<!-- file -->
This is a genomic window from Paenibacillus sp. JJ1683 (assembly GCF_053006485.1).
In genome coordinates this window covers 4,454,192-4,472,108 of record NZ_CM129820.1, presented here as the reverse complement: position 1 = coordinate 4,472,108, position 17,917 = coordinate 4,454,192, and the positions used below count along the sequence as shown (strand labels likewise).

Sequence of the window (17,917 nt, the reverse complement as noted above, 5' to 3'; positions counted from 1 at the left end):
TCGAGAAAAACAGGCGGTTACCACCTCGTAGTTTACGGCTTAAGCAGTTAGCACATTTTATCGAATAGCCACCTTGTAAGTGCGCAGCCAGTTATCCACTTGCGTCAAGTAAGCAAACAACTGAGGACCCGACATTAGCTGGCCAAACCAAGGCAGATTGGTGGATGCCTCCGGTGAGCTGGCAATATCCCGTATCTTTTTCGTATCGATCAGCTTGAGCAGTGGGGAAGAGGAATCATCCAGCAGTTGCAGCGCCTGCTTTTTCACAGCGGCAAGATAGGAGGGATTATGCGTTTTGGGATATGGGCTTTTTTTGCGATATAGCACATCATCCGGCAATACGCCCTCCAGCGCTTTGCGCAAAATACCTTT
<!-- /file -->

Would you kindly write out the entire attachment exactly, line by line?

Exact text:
This is a genomic window from Paenibacillus sp. JJ1683 (assembly GCF_053006485.1).
In genome coordinates this window covers 4,454,192-4,472,108 of record NZ_CM129820.1, presented here as the reverse complement: position 1 = coordinate 4,472,108, position 17,917 = coordinate 4,454,192, and the positions used below count along the sequence as shown (strand labels likewise).

Sequence of the window (17,917 nt, the reverse complement as noted above, 5' to 3'; positions counted from 1 at the left end):
TCGAGAAAAACAGGCGGTTACCACCTCGTAGTTTACGGCTTAAGCAGTTAGCACATTTTATCGAATAGCCACCTTGTAAGTGCGCAGCCAGTTATCCACTTGCGTCAAGTAAGCAAACAACTGAGGACCCGACATTAGCTGGCCAAACCAAGGCAGATTGGTGGATGCCTCCGGTGAGCTGGCAATATCCCGTATCTTTTTCGTATCGATCAGCTTGAGCAGTGGGGAAGAGGAATCATCCAGCAGTTGCAGCGCCTGCTTTTTCACAGCGGCAAGATAGGAGGGATTATGCGTTTTGGGATATGGGCTTTTTTTGCGATATAGCACATCATCCGGCAATACGCCCTCCAGCGCTTTGCGCAAAATACCTTT